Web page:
• Collect baseline information about your resident for
at least 3 days.
• Review data. Assess responsiveness of your resident
to prompted voiding.
• Start slowly, with only one or two residents at one
• Try out the intervention for one week with your
resident, carefully track results, then reassess
• Discontinue, if client is not responding.
Prompted Voiding - Monitoring
• Decreased # of incontinent episodes per day
and increased the # of continent voids.
• Resident will be continent during waking hours
• Bladder irrigation will be discontinued
• Full continence will be achieved
• Resident will have an individualized toileting
The Best Practices Toolkit
• Resources in the Long-Term Care Toolkit are designed to
assist homes with the implementation of Best Practice
• Documents are evidence-based, but are not program plans.
Resources are to use at your discretion.
• Some resources have copyright notations. It is
recommended that LTC homes obtain permission from the
primary author prior to implementing them.
• The Toolkit is a dynamic resource, and is being updated and
revised on a regular basis.
• RNAO Promoting Continence Using Prompted Voiding: A PDA Guide.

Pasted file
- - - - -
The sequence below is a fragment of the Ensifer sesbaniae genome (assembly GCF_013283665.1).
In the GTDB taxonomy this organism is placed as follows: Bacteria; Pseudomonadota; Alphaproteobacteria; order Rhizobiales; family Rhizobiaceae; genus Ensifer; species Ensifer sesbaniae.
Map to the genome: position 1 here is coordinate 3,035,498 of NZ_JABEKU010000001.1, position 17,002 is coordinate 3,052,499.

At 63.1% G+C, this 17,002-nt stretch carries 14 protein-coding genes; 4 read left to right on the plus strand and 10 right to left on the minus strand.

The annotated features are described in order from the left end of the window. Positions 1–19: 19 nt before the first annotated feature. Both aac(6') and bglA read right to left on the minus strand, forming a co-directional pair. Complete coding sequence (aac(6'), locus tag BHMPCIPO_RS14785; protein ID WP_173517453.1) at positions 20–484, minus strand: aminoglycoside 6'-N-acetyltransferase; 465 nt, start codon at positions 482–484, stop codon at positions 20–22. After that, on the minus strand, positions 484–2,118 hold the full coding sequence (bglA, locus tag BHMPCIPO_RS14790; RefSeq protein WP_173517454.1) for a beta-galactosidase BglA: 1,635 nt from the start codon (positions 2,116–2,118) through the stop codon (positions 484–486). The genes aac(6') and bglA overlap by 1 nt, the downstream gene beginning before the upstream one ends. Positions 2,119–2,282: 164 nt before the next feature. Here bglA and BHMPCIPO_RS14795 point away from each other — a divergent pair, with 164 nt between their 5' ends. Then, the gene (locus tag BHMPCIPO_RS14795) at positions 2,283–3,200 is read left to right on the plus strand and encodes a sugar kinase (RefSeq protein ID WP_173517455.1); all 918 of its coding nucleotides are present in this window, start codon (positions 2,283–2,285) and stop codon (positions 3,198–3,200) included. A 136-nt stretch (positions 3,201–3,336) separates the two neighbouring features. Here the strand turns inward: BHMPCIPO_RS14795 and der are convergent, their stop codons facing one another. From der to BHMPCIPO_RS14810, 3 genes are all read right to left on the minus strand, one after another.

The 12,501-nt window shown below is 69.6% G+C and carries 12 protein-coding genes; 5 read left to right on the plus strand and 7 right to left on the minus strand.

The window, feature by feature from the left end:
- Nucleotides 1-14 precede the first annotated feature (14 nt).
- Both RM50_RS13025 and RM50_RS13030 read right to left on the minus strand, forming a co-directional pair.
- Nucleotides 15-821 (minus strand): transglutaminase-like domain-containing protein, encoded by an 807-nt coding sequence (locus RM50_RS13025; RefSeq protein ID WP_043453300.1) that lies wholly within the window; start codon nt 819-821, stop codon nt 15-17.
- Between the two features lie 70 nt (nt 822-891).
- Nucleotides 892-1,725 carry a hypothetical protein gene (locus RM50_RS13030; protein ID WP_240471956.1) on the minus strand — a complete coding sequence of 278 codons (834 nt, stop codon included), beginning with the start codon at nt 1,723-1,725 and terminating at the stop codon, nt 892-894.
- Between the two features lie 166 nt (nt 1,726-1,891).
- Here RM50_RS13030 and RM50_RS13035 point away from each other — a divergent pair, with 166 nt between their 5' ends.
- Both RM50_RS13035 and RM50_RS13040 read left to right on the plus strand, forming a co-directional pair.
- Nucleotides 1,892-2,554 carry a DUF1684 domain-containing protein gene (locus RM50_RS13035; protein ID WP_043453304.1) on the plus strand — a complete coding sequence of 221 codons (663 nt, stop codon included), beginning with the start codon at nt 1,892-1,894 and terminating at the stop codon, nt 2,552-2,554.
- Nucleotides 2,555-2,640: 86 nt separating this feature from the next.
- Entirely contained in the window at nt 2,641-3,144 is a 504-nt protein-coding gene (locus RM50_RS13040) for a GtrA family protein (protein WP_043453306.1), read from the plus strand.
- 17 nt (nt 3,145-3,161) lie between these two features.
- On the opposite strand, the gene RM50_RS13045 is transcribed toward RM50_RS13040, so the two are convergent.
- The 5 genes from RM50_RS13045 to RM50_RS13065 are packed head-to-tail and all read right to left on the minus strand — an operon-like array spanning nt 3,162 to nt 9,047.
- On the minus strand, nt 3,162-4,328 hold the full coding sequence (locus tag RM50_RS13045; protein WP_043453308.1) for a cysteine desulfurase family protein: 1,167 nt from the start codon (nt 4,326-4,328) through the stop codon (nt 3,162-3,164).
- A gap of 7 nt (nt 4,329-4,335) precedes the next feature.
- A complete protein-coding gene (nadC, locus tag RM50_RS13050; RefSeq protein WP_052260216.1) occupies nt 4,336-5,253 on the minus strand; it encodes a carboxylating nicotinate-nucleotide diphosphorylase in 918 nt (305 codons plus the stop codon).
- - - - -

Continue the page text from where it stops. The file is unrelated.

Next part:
http://www.rnao.org/pda/void - Condensed version of the Continence BPG. Excellent
summary in English and French.
• RNAO BPG – Promoting Continence Using Prompted Voiding.
http://www.rnao.org/Page.asp?PageID=1212&SiteNodeID=155&BL_ExpandID = Best
• Anna and Harry Borun Center for Gerontological Research. Incontinence Management
t/about.htm . A clearly written, self-learning package that breaks the process into
steps-assessment, responsiveness, maintenance and audits. Includes voiding records,
monitoring forms, MDS subscales, etc. Highly recommended.
• Ouslander JG, Schnelle JF, Uman G, Fingold S, Nigam JG, Tuico E, & Bates-Jensen B.
Predictors of successful prompted voiding among incontinent nursing home residents. J
Am Med Assoc, 1995b; 273(17):1366-1370. Good discussion of factors to consider if a
resident will benefit from prompted voiding.
Heather Woodbeck, RN, HBScN, MHSA
Long Term Care Best Practice Coordinator
– Northwest Ontario
THANKS for listening, sharing and
caring about improving continence
in LTC residents